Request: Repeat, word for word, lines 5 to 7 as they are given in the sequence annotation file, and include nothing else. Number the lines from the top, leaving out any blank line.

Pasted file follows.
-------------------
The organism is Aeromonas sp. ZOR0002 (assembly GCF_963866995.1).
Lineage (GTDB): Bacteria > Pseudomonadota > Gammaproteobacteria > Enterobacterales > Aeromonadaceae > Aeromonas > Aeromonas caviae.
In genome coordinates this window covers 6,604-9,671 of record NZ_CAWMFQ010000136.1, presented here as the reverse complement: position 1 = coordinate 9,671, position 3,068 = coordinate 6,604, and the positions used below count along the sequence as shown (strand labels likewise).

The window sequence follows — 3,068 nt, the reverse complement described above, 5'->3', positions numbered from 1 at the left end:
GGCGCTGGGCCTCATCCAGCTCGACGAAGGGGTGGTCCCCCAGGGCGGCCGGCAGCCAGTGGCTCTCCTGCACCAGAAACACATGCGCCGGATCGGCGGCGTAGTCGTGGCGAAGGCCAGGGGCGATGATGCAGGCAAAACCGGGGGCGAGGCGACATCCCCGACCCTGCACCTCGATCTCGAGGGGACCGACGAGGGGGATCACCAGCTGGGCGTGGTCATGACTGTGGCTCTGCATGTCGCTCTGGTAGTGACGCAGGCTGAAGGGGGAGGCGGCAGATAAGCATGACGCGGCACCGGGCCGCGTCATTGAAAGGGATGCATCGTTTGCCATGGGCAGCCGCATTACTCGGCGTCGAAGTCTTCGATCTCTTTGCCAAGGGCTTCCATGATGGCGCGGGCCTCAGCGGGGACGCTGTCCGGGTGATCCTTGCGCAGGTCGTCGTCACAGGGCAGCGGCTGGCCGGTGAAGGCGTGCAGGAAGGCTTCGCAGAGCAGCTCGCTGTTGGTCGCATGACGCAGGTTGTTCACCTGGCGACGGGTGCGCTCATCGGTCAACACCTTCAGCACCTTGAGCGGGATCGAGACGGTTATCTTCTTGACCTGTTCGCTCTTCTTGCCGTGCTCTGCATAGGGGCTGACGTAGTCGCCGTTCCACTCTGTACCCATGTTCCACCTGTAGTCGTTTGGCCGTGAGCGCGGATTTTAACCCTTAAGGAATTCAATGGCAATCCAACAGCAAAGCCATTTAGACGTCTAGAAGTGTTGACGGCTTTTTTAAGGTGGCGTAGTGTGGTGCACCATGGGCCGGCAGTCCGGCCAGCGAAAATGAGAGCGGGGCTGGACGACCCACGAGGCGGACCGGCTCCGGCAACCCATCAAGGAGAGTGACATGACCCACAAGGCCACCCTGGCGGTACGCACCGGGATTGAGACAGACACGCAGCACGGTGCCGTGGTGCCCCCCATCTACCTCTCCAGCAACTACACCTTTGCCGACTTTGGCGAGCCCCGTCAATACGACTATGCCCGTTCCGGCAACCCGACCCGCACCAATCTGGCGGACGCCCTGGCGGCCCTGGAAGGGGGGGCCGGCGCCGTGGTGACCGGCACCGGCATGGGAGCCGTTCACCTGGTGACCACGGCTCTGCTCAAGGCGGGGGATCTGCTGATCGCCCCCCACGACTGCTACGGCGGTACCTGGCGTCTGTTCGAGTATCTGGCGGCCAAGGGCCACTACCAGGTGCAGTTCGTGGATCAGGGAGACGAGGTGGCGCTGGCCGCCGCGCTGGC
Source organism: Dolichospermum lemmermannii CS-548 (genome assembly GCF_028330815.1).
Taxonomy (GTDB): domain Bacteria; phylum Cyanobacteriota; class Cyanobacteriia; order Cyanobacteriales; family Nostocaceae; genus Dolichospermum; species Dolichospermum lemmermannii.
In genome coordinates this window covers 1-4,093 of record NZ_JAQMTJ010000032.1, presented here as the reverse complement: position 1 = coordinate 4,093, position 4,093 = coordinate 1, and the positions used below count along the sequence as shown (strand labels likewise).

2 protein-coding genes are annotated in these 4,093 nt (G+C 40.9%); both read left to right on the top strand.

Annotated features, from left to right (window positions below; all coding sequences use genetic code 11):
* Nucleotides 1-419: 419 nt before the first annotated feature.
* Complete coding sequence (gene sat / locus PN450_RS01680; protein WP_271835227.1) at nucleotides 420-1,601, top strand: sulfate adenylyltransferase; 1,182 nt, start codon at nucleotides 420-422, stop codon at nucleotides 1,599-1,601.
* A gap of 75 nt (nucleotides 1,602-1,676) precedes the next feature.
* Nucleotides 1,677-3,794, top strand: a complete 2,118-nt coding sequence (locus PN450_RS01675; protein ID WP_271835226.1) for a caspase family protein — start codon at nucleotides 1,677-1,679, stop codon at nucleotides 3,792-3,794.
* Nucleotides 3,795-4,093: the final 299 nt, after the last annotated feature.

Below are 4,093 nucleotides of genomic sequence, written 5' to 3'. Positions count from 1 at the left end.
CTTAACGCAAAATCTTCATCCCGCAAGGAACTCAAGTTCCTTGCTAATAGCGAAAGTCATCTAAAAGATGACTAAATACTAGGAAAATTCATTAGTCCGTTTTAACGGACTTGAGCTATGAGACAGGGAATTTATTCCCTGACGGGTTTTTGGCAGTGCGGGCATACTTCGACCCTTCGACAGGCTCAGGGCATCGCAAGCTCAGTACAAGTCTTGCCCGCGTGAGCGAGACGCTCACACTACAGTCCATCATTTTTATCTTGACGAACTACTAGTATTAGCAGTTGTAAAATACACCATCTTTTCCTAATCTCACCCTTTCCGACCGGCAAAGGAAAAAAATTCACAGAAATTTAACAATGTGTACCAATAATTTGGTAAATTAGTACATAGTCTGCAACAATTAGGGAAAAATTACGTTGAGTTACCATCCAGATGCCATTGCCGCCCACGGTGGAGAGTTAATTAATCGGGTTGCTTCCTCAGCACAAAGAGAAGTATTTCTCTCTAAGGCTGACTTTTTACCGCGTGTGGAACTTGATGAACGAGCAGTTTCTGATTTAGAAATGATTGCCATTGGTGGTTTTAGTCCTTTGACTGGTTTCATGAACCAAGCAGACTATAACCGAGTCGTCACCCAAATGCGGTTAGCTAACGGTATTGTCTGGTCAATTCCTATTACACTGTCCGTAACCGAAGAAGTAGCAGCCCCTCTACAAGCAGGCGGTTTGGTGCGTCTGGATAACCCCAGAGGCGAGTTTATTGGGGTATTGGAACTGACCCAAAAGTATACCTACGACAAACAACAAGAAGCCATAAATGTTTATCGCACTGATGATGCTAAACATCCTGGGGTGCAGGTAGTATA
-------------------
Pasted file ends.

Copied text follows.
GGCGCTGGGCCTCATCCAGCTCGACGAAGGGGTGGTCCCCCAGGGCGGCCGGCAGCCAGTGGCTCTCCTGCACCAGAAACACATGCGCCGGATCGGCGGCGTAGTCGTGGCGAAGGCCAGGGGCGATGATGCAGGCAAAACCGGGGGCGAGGCGACATCCCCGACCCTGCACCTCGATCTCGAGGGGACCGACGAGGGGGATCACCAGCTGGGCGTGGTCATGACTGTGGCTCTGCATGTCGCTCTGGTAGTGACGCAGGCTGAAGGGGGAGGCGGCAGATAAGCATGACGCGGCACCGGGCCGCGTCATTGAAAGGGATGCATCGTTTGCCATGGGCAGCCGCATTACTCGGCGTCGAAGTCTTCGATCTCTTTGCCAAGGGCTTCCATGATGGCGCGGGCCTCAGCGGGGACGCTGTCCGGGTGATCCTTGCGCAGGTCGTCGTCACAGGGCAGCGGCTGGCCGGTGAAGGCGTGCAGGAAGGCTTCGCAGAGCAGCTCGCTGTTGGTCGCATGACGCAGGTTGTTCACCTGGCGACGGGTGCGCTCATCGGTCAACACCTTCAGCACCTTGAGCGGGATCGAGACGGTTATCTTCTTGACCTGTTCGCTCTTCTTGCCGTGCTCTGCATAGGGGCTGACGTAGTCGCCGTTCCACTCTGTACCCATGTTCCACCTGTAGTCGTTTGGCCGTGAGCGCGGATTTTAACCCTTAAGGAATTCAATGGCAATCCAACAGCAAAGCCATTTAGACGTCTAGAAGTGTTGACGGCTTTTTTAAGGTGGCGTAGTGTGGTGCACCATGGGCCGGCAGTCCGGCCAGCGAAAATGAGAGCGGGGCTGGACGACCCACGAGGCGGACCGGCTCCGGCAACCCATCAAGGAGAGTGACATGACCCACAAGGCCACCCTGGCGGTACGCACCGGGATTGAGACAGACACGCAGCACGGTGCCGTGGTGCCCCCCATCTACCTCTCCAGCAACTACACCTTTGCCGACTTTGGCGAGCCCCGTCAATACGACTATGCCCGTTCCGGCAACCCGACCCGCACCAATCTGGCGGACGCCCTGGCGGCCCTGGAAGGGGGGGCCGGCGCCGTGGTGACCGGCACCGGCATGGGAGCCGTTCACCTGGTGACCACGGCTCTGCTCAAGGCGGGGGATCTGCTGATCGCCCCCCACGACTGCTACGGCGGTACCTGGCGTCTGTTCGAGTATCTGGCGGCCAAGGGCCACTACCAGGTGCAGTTCGTGGATCAGGGAGACGAGGTGGCGCTGGCCGCCGCGCTGGC
Source organism: Dolichospermum lemmermannii CS-548 (genome assembly GCF_028330815.1).
Taxonomy (GTDB): domain Bacteria; phylum Cyanobacteriota; class Cyanobacteriia; order Cyanobacteriales; family Nostocaceae; genus Dolichospermum; species Dolichospermum lemmermannii.